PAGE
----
Sunday, August 16, 2020

7 Days to the Indy 500


7 days to the Indy 500. I took this photo of Brian Herta in 2006 so I am declaring my support for his son Colton to win the 500 next Sunday.

I am incredibly disappointed about not getting media credentials to photograph the race, or even being able to attend, and that disappointment has added a foul edge to my life recently. As a result, I have decided to stop my daily countdown to the 500 after this post. I am going to try and let that disappointment go and support my photographer friends and colleagues who were lucky enough to be chosen to document the event. In addition, I will not be posting any more of my Indy 500 photography, which dates back to 1984, until this year’s 500 is over in order to defer to those who are out at the track working this race. .As the late Dave Martin at AP used to say, “Go make some freaking pictures.”

My close friends and family know why I say this most recent disappointment has tainted my life, but people who only casually know me may not understand why missing the 500 is such a big deal. For context, I would suggest the last 18 months of my life needs to be considered as a backdrop for this most recent punch in the gut. In February 2019, I had lung cancer surgery to remove part of my right lung; I had found out earlier in the year that I also had emphysema. As such, all of this year during the pandemic I have had to live with the knowledge that I am in a high-risk group and consequences could be dire if I were to contract the coronavirus. So try to imagine living under the cloud of constant anxiety every time you go out in public.

At the same time I was dealing with lung cancer recovery last year, my fiance was preparing for her own surgery after finding out she had breast cancer. So we were both trying to recover from major surgeries most ofl last year. Earlier this year, my fiance’s brother died of lung cancer. While he was struggling and ultimately succumbing to his cancer, my 85 year old father was in a rehab facility in Indy for a variety of illnesses. The last time I was able to see him in person was February 29, 2020. Meanwhile, a trip we had planned for France and Greece, and a return trip for me to shoot the 24 Hours of LeMans race, was scuttled and the Indy 500 was postponed because of Covid-19. On May 12th, we learned that my Dad had contracted the virus. The last time I talked with my father was on my birthday, May 31st and then he died June 10th as a result. In that last conversation he told me that 19 people in his facility had died from the virus, so watching him fight the virus on top of his other infirmities added stress all year long.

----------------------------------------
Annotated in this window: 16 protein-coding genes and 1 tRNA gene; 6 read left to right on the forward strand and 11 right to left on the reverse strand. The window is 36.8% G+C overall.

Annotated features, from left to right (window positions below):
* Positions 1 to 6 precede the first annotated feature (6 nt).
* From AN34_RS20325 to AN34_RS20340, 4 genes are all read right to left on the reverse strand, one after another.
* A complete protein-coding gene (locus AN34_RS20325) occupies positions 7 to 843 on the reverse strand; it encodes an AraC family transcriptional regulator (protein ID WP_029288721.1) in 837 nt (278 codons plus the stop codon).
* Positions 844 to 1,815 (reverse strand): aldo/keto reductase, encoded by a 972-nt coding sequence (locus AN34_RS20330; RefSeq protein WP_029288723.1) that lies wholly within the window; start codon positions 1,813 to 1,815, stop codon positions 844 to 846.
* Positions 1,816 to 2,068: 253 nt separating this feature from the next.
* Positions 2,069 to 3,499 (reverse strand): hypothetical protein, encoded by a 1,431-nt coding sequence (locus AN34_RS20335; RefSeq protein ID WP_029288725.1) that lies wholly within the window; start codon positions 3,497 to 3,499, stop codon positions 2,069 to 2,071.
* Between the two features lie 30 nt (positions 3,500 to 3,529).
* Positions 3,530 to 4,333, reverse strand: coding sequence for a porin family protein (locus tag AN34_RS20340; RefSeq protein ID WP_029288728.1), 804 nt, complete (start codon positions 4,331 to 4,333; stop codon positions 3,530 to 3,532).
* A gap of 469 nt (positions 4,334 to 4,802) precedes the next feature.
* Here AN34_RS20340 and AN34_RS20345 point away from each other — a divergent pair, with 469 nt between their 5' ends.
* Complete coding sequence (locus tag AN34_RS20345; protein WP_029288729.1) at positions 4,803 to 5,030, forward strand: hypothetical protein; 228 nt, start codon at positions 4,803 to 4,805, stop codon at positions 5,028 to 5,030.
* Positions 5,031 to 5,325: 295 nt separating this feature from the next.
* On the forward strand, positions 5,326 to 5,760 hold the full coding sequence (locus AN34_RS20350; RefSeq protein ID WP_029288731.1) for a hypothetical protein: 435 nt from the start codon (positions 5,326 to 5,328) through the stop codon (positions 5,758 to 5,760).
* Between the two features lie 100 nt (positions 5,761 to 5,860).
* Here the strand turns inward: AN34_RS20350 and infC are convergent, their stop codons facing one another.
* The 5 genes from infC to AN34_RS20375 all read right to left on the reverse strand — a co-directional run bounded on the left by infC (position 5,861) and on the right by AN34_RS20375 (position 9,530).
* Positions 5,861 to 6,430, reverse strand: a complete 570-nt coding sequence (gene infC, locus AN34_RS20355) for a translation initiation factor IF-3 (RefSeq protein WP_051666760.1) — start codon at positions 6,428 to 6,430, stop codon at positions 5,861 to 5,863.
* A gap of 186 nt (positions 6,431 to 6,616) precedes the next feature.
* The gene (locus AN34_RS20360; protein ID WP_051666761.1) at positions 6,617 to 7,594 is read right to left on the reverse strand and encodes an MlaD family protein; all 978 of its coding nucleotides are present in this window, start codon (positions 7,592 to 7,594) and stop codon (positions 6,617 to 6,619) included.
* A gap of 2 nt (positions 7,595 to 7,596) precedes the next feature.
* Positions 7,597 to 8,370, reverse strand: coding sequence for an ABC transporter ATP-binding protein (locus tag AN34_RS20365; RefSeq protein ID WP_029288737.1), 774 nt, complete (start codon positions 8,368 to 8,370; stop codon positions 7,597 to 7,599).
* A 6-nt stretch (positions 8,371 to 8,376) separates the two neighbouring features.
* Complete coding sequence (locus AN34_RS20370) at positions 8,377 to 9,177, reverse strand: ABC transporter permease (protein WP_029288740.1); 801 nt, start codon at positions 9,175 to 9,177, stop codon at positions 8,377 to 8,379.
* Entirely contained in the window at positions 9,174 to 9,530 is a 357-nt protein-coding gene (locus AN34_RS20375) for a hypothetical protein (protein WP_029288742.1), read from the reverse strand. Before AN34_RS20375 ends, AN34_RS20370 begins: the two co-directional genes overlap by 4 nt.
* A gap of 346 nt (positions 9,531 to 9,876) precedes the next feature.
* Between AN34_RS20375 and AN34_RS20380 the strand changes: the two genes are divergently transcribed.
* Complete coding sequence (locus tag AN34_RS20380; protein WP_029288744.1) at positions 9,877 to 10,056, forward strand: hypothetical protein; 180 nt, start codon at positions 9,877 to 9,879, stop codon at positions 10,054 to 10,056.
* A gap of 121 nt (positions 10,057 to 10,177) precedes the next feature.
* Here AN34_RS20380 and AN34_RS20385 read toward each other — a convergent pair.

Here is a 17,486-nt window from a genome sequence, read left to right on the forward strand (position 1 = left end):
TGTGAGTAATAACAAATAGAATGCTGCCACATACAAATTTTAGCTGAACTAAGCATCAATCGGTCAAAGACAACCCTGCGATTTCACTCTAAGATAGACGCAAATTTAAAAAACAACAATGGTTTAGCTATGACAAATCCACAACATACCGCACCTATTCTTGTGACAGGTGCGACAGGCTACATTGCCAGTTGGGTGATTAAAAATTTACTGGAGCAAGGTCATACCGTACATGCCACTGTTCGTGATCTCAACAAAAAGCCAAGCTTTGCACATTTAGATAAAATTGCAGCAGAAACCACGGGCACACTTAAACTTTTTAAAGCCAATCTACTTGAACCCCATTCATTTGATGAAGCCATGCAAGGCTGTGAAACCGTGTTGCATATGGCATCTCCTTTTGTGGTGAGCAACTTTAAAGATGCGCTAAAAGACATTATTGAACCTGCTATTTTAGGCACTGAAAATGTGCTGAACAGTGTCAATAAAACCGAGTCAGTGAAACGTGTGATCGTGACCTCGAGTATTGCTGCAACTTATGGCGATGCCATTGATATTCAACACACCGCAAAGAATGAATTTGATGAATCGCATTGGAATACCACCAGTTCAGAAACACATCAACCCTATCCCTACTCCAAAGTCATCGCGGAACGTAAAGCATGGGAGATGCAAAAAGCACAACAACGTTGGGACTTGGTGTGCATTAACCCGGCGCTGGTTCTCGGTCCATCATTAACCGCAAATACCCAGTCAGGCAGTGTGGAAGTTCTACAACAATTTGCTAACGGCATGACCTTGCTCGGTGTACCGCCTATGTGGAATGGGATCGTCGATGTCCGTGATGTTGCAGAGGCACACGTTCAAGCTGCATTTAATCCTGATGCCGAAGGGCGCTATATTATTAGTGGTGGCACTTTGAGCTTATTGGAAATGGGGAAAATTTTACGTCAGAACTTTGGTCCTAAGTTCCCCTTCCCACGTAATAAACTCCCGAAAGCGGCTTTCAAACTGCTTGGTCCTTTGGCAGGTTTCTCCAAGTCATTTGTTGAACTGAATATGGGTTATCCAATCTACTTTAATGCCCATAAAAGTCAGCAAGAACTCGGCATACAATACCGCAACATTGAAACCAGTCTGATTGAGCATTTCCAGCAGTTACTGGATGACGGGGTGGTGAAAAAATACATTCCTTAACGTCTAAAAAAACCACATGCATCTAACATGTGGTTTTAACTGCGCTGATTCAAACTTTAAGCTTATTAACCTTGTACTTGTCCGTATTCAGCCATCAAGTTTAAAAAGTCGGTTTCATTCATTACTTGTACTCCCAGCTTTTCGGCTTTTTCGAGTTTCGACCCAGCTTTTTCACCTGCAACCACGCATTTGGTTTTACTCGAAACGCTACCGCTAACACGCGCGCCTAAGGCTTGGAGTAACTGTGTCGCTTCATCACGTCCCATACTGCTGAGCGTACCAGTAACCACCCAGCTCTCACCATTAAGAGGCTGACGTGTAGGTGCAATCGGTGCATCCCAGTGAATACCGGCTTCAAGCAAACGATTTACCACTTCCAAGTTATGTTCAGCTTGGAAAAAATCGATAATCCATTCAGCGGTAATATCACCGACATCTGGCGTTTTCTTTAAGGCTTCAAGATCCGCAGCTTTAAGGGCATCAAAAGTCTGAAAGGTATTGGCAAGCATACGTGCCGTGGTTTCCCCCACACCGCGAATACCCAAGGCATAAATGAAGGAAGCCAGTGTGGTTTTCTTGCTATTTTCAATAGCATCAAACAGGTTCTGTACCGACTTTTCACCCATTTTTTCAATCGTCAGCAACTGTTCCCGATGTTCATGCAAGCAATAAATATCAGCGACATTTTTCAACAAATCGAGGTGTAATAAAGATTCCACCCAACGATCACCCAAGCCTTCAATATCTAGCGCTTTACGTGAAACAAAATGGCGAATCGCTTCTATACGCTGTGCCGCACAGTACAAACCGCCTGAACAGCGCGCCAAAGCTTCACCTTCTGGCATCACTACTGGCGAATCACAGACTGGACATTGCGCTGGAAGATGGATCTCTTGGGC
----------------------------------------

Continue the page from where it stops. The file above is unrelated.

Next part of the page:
Within the last two weeks, I learned I would not be able to go to the rescheduled LeMans in September, nor would I get credentials for the 500. My string of consecutive Indy 500 races started in 1976 and was unbroken prior to this year, so missing out has just been the straw that broke the camel’s back. So if I’m curt or snap at you, then know in advance that I’m sorry. Try as I might to control my emotions, they burst through sometimes. If I am more of a jerk than normal, it’s because my nerves are raw. Living in a constant state of anxiety can only be done for so long before something has to give.

Being forced to miss The Race is no joke. Did I also mention that my work as Chief Photographer for the ARCA Menards Series totally evaporated this year as well? Loss after loss after loss these last 18 months has exacted a toll on me that’s left me feeling exhausted, constantly angry and nearly broken spiritually. But I am getting help and am grateful for the people in my life who can prop me up and point me in the direction I need to go. If I hadn’t been able to go out and ride my bicycle this spring and summer - and I’ve been riding the wheels off of my Trek  this year - I hate to think where I would be mentally.

I write this now not to make excuses for popping off but to explain the precarious state of mind I’ve been living with. The sarcastic joke in our family is that the “Shue Grit” combined with the Alley stubbornness is a double whammy.  I was raised to figure things out myself so it’s hard to ask for help. I do not normally show much emotion and I don’t get too close to very many people. Moving from town to town frequently as a Methodist’s minister's kid is partly responsible. My training as an athlete is behind some of that too - you can’t let people know when you’re upset or that you’re nervous; you have to keep your cool to perform when the pressure’s on. If you know me, then you know the things I am passionate about and motorsports photography is at the top of a fairly short list.

Like a bad country music song, when the things you love are stripped away one by one, what is left? I’m still trying to figure that out but I guarantee you I will. Once I do, I’ll be able to play that song in reverse and get back most of what I’ve lost and come out the other side a better and stronger person.